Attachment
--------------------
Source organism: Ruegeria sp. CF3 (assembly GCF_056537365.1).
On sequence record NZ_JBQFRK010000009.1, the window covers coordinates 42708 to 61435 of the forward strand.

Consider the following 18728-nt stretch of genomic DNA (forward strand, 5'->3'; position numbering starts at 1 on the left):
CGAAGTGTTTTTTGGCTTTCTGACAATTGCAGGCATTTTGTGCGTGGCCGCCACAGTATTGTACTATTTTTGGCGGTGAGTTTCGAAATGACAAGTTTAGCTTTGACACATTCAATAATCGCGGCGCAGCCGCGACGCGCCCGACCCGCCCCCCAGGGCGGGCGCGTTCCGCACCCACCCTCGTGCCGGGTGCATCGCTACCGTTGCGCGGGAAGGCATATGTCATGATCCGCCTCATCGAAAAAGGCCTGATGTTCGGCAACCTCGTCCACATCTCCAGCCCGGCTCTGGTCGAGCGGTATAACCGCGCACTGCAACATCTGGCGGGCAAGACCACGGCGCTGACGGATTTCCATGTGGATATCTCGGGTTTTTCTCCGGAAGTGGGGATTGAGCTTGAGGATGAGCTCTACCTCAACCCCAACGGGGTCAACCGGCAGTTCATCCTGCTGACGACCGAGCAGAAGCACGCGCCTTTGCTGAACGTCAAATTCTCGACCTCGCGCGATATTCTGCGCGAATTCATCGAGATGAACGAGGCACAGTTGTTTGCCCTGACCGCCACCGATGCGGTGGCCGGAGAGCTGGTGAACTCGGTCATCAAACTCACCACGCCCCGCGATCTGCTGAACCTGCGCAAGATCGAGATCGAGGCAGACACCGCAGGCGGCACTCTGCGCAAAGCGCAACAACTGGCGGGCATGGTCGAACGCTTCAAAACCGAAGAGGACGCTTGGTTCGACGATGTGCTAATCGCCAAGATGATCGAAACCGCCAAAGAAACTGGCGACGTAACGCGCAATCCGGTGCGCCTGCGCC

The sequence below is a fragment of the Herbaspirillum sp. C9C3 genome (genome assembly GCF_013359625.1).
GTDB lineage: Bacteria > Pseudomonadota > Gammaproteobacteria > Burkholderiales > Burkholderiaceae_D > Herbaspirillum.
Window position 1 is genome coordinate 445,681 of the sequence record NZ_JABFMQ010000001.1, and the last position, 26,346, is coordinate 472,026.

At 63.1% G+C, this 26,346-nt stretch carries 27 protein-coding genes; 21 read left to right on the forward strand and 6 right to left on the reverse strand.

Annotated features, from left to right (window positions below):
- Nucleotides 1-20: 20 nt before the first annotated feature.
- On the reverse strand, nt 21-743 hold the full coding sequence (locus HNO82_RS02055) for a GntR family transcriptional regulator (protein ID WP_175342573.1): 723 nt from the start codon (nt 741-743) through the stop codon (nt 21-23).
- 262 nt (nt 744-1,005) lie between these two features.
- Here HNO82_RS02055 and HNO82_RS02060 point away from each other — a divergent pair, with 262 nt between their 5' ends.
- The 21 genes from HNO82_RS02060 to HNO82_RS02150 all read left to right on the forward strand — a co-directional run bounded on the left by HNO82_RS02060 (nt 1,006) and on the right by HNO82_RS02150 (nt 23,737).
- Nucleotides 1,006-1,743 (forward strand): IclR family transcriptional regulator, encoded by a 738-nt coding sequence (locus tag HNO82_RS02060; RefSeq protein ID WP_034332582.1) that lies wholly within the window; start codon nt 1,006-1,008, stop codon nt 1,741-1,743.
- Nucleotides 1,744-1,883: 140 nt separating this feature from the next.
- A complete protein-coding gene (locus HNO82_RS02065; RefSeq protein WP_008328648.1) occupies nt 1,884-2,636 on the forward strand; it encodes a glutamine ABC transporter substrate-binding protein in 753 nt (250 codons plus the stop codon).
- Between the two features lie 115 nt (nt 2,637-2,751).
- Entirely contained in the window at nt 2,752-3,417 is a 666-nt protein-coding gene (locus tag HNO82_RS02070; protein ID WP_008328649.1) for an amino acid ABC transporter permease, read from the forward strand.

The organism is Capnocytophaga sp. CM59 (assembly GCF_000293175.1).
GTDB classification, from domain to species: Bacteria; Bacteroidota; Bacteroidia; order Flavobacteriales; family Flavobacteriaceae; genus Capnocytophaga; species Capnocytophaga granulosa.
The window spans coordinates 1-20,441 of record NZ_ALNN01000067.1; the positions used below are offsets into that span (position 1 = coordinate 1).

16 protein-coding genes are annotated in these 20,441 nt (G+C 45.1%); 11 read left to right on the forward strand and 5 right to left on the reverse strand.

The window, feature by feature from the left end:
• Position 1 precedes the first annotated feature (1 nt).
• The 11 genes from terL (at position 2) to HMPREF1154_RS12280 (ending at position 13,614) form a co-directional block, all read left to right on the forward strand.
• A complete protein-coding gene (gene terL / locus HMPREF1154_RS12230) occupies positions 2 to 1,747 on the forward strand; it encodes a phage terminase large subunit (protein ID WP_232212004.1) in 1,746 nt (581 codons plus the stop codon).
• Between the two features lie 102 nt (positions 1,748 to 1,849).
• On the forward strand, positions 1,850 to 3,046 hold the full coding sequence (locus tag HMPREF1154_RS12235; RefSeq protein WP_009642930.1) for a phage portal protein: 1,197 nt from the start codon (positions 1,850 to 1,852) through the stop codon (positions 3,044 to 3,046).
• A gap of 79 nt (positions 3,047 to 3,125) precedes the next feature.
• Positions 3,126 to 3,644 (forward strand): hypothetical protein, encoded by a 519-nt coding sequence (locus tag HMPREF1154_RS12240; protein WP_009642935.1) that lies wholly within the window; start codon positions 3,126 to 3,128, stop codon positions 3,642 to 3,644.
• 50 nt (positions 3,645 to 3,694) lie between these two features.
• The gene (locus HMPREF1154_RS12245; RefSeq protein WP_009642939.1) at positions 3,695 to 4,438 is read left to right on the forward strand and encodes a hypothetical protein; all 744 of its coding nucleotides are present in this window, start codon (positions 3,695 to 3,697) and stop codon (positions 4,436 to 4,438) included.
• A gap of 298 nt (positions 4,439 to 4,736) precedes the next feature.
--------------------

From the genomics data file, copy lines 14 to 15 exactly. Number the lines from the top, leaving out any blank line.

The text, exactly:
- The 21 genes from HNO82_RS02060 to HNO82_RS02150 all read left to right on the forward strand — a co-directional run bounded on the left by HNO82_RS02060 (nt 1,006) and on the right by HNO82_RS02150 (nt 23,737).
- Nucleotides 1,006-1,743 (forward strand): IclR family transcriptional regulator, encoded by a 738-nt coding sequence (locus tag HNO82_RS02060; RefSeq protein ID WP_034332582.1) that lies wholly within the window; start codon nt 1,006-1,008, stop codon nt 1,741-1,743.